When Your Parents Come to Visit 

In hopes of increasing productivity among the stacks at the library, I decided to remain on campus this spring vacation. Originally disappointed to not return home and spend time with my parents, I was happy when they opted to come visit me for a weekend excursion to Philadelphia. I’m always glad to see so many parents and prospective parents visiting Bryn Mawr and the surrounding towns. My parents have explored Philly with me since my first year at the Mawr, and we have certain places in the city we always make sure to return to (a bookstore with a tabby cat), as well as new places we try to add to our schedule. Here are a few suggestions that we enjoyed this past weekend. . . .

The Science History Institute. Have you wondered how chemical dyes are made? Or how the first plastic was created? The Science History Institute is a curiously hidden museum among the throng of other national historical museums in the Old City. My mother was attracted to the current Age of Alchemy exhibition, which presents painters’ interpretations of alchemists and their mysterious workshops filled with bubbling potions, herbs, and dusty tomes of recipes. Free and open Tuesday–Saturday. 315 Chestnut Street.

Monk’s Café. A Belgian pub in Center City. We keep returning for their famous duck salad with sweet roasted walnuts, cranberries, and goat cheese. Toulouse, where I studied abroad in southwest France, is the capital of duck cuisine, and my access to duck since then has greatly decreased. Monk’s simultaneously delivers a delectable taste of duck and a return to France. 264 S. 16th Street.

 

 

The Second Bank of the United States. This imposing marble financial temple is now an extensive portrait gallery that is free and open to the public on weekends. The gallery features a large selection of Charles Willson Peale’s work in a grand classical-inspired building. The Doric portico and the striking pink interior with its Roman-style barrel vaults are as worthy of attention as the paintings on its walls. 420 Chestnut Street.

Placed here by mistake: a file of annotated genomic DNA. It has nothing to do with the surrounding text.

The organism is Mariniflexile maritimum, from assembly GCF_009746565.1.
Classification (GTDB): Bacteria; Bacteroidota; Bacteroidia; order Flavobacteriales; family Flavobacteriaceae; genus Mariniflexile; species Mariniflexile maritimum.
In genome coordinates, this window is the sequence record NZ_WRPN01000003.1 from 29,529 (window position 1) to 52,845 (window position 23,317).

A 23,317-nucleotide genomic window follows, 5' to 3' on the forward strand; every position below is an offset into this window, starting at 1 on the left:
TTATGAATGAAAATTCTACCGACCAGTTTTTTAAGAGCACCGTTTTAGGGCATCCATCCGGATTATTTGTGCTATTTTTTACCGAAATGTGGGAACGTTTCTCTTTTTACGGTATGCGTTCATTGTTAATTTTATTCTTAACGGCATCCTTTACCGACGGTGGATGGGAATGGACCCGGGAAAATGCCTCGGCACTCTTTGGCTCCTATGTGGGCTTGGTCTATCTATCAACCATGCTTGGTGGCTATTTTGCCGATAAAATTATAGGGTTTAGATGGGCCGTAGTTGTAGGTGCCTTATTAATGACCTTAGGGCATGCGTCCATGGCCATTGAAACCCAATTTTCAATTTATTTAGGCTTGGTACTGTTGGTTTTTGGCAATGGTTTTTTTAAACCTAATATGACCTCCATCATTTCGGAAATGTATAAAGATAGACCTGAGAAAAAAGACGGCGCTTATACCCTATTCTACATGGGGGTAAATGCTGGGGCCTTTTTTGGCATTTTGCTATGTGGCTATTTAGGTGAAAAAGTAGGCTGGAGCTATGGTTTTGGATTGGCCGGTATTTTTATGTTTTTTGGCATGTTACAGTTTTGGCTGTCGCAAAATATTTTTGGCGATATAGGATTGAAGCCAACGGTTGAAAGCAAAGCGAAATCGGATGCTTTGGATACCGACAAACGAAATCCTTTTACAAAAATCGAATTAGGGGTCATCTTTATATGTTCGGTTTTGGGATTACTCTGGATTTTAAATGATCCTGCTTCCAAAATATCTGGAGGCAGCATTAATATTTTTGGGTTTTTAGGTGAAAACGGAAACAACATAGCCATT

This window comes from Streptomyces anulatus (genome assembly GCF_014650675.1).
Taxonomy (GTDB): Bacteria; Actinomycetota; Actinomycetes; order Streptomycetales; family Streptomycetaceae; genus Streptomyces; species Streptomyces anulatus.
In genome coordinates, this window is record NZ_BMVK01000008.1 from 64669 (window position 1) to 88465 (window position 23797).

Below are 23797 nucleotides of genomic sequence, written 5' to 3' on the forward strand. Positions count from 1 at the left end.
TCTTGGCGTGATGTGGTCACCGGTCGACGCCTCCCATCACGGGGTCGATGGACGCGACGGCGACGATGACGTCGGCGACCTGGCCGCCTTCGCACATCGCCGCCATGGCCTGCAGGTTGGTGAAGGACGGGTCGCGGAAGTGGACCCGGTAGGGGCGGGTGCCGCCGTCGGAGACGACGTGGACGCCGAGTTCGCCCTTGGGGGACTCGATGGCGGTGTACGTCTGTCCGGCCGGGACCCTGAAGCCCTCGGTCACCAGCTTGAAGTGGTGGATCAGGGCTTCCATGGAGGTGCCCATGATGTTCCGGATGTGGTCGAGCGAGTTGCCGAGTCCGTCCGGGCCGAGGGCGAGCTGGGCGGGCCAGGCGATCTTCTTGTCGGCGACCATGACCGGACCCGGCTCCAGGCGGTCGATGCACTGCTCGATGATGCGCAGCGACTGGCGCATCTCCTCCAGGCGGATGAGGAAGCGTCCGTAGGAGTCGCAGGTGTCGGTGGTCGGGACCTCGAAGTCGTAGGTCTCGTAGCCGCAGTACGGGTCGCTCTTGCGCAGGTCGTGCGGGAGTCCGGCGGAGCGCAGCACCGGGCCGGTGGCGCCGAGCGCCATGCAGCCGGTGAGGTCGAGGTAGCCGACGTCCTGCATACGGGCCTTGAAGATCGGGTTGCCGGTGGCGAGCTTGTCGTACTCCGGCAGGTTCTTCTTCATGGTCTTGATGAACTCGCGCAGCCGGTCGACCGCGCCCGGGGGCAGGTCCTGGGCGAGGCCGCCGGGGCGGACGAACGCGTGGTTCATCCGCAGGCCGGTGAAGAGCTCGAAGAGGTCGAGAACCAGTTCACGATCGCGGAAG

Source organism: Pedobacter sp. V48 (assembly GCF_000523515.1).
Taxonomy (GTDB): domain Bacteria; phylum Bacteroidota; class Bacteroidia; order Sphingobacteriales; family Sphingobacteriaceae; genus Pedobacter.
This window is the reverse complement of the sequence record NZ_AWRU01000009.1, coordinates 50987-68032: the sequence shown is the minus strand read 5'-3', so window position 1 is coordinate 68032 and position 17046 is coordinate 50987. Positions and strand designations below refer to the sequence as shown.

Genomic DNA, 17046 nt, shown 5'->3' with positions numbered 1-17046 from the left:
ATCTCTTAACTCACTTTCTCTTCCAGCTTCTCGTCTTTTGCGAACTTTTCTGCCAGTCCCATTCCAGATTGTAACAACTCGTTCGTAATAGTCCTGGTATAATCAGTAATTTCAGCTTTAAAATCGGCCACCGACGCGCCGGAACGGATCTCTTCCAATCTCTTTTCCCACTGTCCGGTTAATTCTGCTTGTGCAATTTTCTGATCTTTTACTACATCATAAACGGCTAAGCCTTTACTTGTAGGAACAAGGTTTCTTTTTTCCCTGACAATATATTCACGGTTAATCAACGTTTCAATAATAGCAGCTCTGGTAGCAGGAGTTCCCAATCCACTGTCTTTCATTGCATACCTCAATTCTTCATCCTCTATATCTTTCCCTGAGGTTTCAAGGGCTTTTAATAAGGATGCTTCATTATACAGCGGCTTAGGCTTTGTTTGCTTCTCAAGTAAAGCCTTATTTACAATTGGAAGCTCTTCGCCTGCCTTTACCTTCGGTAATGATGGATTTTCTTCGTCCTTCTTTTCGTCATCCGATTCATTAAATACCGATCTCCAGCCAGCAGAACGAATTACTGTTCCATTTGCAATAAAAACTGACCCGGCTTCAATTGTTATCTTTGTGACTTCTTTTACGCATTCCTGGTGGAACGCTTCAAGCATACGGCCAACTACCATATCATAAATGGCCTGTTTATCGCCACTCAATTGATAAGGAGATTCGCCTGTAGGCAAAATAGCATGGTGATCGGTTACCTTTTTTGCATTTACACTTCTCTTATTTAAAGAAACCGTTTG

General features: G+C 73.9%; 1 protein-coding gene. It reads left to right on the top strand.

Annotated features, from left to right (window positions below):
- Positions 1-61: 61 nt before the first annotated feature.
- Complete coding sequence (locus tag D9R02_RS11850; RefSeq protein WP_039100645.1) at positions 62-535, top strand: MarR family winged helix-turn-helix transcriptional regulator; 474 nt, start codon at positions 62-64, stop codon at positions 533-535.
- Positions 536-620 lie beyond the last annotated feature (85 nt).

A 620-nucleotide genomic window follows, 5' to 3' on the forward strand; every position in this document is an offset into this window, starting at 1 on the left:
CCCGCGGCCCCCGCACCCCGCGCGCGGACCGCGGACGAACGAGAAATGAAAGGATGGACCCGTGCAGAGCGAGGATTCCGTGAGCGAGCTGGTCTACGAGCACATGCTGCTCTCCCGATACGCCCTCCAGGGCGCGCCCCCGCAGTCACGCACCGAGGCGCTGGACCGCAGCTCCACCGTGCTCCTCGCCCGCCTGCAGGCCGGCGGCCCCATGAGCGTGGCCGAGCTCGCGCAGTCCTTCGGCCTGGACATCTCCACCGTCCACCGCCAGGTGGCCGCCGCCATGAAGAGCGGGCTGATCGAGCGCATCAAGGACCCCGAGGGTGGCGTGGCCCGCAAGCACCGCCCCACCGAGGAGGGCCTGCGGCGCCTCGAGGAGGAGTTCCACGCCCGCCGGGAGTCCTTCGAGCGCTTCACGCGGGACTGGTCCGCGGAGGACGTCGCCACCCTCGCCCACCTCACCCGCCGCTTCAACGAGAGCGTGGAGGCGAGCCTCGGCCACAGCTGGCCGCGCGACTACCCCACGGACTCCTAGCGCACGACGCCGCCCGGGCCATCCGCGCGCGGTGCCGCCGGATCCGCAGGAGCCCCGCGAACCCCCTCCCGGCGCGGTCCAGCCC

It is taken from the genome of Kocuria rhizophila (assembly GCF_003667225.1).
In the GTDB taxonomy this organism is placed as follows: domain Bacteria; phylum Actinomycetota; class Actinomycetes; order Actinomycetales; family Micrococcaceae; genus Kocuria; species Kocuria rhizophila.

Curtis Institute of Music. One of the world’s foremost music conservatories, the Curtis is based in Center City Philadelphia. Throughout the year the Curtis students put on performances for the public, and with a little browsing you can score tickets to a chamber music concert, an orchestral concert, a student recital, and more. If one searches early enough, the tickets can cost anywhere from $5 to $20. My parents and I saw a production of Don Giovanni, a Mozart opera buffa about a philandering nobleman who is ultimately punished for his wrongdoings. The opera is controversial (and rightly so) for some of its sexist themes, and yet the way in which it was questioned and ultimately re-envisioned by a young generation of opera interpreters was thought-provoking.

The Book Trader. This marvelous two-story bookstore is as cozily disorganized and chaotic as a used bookstore should be. The second floor is a labyrinth of ceiling-high bookshelves—weave your way through until you find the worn armchair nestled among the stacks. And what used bookstore would be complete without a resident cat? The evidently well-fed tabby spends his time napping in the patches of sunlight and patrolling the stacks at a leisurely pace. The Book Trader also has a vastly esoteric collection—go there with ample time to browse and discover a new bedtime read. 7 N. 2nd Street.

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